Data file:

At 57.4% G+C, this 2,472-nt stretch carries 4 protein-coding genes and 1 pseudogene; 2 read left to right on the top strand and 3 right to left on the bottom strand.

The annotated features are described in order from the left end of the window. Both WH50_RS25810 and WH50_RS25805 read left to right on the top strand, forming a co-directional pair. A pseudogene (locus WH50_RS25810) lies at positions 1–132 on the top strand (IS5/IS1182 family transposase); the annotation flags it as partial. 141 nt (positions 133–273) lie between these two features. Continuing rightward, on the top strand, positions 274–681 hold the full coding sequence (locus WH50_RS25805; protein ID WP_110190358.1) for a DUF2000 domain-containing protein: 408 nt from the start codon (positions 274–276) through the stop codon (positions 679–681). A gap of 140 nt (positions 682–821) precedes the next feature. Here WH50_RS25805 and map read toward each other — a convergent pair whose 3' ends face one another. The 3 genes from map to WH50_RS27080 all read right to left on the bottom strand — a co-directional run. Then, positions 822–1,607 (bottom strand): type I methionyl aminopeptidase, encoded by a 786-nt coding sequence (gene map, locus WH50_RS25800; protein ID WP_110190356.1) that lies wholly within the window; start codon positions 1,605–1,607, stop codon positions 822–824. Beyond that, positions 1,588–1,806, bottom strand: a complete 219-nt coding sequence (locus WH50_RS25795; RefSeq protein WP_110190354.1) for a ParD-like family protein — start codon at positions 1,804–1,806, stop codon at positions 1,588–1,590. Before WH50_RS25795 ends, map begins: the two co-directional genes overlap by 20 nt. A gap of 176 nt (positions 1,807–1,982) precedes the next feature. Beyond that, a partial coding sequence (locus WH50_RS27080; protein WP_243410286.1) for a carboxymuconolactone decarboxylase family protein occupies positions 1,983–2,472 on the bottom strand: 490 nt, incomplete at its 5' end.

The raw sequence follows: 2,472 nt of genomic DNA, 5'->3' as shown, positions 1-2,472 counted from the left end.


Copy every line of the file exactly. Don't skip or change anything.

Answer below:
At 57.4% G+C, this 2,472-nt stretch carries 4 protein-coding genes and 1 pseudogene; 2 read left to right on the top strand and 3 right to left on the bottom strand.

The annotated features are described in order from the left end of the window. Both WH50_RS25810 and WH50_RS25805 read left to right on the top strand, forming a co-directional pair. A pseudogene (locus WH50_RS25810) lies at positions 1–132 on the top strand (IS5/IS1182 family transposase); the annotation flags it as partial. 141 nt (positions 133–273) lie between these two features. Continuing rightward, on the top strand, positions 274–681 hold the full coding sequence (locus WH50_RS25805; protein ID WP_110190358.1) for a DUF2000 domain-containing protein: 408 nt from the start codon (positions 274–276) through the stop codon (positions 679–681). A gap of 140 nt (positions 682–821) precedes the next feature. Here WH50_RS25805 and map read toward each other — a convergent pair whose 3' ends face one another. The 3 genes from map to WH50_RS27080 all read right to left on the bottom strand — a co-directional run. Then, positions 822–1,607 (bottom strand): type I methionyl aminopeptidase, encoded by a 786-nt coding sequence (gene map, locus WH50_RS25800; protein ID WP_110190356.1) that lies wholly within the window; start codon positions 1,605–1,607, stop codon positions 822–824. Beyond that, positions 1,588–1,806, bottom strand: a complete 219-nt coding sequence (locus WH50_RS25795; RefSeq protein WP_110190354.1) for a ParD-like family protein — start codon at positions 1,804–1,806, stop codon at positions 1,588–1,590. Before WH50_RS25795 ends, map begins: the two co-directional genes overlap by 20 nt. A gap of 176 nt (positions 1,807–1,982) precedes the next feature. Beyond that, a partial coding sequence (locus WH50_RS27080; protein WP_243410286.1) for a carboxymuconolactone decarboxylase family protein occupies positions 1,983–2,472 on the bottom strand: 490 nt, incomplete at its 5' end.

The raw sequence follows: 2,472 nt of genomic DNA, 5'->3' as shown, positions 1-2,472 counted from the left end.